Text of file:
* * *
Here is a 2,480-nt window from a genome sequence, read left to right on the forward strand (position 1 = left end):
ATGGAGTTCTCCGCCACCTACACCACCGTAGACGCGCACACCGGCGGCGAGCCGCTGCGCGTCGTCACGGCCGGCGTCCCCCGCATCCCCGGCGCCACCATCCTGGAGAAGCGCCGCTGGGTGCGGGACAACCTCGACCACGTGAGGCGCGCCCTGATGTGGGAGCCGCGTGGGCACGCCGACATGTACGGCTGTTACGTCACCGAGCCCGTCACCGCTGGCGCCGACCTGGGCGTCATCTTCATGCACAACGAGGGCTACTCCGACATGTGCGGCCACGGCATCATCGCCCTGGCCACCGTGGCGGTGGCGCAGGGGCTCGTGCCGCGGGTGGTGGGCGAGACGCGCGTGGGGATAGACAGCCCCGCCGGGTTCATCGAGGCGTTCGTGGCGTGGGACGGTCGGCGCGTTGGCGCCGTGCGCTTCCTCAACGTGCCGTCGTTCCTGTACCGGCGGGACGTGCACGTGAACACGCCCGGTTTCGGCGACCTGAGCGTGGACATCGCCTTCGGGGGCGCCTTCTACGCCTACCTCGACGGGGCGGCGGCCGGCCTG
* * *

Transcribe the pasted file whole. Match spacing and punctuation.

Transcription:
Here is a 2,480-nt window from a genome sequence, read left to right on the forward strand (position 1 = left end):
ATGGAGTTCTCCGCCACCTACACCACCGTAGACGCGCACACCGGCGGCGAGCCGCTGCGCGTCGTCACGGCCGGCGTCCCCCGCATCCCCGGCGCCACCATCCTGGAGAAGCGCCGCTGGGTGCGGGACAACCTCGACCACGTGAGGCGCGCCCTGATGTGGGAGCCGCGTGGGCACGCCGACATGTACGGCTGTTACGTCACCGAGCCCGTCACCGCTGGCGCCGACCTGGGCGTCATCTTCATGCACAACGAGGGCTACTCCGACATGTGCGGCCACGGCATCATCGCCCTGGCCACCGTGGCGGTGGCGCAGGGGCTCGTGCCGCGGGTGGTGGGCGAGACGCGCGTGGGGATAGACAGCCCCGCCGGGTTCATCGAGGCGTTCGTGGCGTGGGACGGTCGGCGCGTTGGCGCCGTGCGCTTCCTCAACGTGCCGTCGTTCCTGTACCGGCGGGACGTGCACGTGAACACGCCCGGTTTCGGCGACCTGAGCGTGGACATCGCCTTCGGGGGCGCCTTCTACGCCTACCTCGACGGGGCGGCGGCCGGCCTG